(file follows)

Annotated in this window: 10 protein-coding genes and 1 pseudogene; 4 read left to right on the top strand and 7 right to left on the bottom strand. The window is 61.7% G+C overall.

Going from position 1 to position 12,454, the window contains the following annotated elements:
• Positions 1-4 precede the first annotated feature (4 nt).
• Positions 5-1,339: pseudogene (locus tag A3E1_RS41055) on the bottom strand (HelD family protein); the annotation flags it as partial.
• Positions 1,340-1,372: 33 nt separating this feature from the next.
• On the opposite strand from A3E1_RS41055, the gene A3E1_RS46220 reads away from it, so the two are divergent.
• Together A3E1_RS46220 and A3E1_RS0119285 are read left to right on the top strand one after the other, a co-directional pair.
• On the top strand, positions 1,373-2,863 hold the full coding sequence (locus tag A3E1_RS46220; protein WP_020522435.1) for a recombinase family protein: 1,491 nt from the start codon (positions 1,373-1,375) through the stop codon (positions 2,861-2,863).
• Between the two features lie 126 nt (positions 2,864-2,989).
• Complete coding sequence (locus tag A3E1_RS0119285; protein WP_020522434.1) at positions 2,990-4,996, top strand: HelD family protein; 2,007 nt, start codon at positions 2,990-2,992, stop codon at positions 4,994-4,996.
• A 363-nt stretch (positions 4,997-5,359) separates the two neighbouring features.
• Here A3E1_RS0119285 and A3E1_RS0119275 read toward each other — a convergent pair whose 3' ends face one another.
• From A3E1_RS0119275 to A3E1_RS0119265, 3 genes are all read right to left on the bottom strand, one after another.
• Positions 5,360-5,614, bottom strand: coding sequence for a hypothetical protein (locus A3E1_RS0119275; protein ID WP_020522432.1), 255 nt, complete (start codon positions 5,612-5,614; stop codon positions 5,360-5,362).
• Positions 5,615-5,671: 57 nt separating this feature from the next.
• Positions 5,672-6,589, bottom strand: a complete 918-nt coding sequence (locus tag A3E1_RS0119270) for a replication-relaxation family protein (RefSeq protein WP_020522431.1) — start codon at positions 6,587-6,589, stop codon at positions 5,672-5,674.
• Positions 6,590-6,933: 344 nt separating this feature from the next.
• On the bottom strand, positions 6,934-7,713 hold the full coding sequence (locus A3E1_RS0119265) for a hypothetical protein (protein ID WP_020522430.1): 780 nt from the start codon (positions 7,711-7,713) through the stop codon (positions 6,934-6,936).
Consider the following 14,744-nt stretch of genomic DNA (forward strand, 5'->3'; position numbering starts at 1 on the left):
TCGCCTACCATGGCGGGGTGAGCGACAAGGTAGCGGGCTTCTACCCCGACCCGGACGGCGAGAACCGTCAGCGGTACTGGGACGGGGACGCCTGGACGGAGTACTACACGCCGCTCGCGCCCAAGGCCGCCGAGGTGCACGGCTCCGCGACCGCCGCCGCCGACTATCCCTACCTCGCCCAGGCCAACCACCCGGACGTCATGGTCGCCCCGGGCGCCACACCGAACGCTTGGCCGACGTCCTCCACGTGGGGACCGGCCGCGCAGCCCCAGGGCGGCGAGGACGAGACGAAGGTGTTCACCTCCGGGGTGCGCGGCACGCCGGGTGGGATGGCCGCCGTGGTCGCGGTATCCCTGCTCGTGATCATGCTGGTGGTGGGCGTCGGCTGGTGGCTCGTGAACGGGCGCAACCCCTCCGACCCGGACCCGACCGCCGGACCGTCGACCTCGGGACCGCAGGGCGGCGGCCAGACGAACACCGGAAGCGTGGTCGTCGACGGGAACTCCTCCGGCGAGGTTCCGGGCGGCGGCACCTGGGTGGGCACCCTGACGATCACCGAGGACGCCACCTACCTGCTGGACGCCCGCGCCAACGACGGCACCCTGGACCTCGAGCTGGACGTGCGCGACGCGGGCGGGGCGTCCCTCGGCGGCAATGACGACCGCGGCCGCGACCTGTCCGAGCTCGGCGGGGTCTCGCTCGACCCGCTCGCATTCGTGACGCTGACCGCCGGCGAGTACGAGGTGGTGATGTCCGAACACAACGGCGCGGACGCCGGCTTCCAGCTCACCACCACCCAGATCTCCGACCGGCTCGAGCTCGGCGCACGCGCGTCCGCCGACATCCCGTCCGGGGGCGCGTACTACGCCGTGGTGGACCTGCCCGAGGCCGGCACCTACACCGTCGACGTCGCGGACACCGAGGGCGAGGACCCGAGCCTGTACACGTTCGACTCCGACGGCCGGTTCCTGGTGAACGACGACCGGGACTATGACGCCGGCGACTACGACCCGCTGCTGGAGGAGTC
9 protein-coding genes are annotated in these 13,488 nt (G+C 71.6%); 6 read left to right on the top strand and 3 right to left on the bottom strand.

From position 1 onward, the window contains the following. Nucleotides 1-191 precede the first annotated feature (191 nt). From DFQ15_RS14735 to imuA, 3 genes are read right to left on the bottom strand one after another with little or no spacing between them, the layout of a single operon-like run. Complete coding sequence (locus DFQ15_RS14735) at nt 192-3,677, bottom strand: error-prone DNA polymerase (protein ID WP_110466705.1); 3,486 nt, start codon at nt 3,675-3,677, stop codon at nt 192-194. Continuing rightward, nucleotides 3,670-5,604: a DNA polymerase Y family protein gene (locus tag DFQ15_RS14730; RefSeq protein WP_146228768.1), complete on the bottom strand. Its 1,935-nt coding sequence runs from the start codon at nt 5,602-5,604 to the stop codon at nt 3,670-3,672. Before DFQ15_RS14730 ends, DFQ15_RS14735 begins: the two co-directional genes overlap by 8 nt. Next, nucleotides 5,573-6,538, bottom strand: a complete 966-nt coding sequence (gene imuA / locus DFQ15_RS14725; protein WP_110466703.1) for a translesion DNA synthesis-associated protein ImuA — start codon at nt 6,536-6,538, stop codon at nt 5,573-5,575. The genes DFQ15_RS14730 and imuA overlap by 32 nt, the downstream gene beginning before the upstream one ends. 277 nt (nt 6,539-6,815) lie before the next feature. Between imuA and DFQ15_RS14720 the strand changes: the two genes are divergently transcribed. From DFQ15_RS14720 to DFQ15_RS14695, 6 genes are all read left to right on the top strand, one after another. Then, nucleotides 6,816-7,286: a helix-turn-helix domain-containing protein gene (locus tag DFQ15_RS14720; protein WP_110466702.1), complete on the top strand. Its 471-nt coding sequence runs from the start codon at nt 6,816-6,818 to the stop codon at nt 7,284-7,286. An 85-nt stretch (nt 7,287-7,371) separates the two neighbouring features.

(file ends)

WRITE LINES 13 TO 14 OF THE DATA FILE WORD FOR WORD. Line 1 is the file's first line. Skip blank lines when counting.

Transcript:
• From A3E1_RS0119275 to A3E1_RS0119265, 3 genes are all read right to left on the bottom strand, one after another.
• Positions 5,360-5,614, bottom strand: coding sequence for a hypothetical protein (locus A3E1_RS0119275; protein ID WP_020522432.1), 255 nt, complete (start codon positions 5,612-5,614; stop codon positions 5,360-5,362).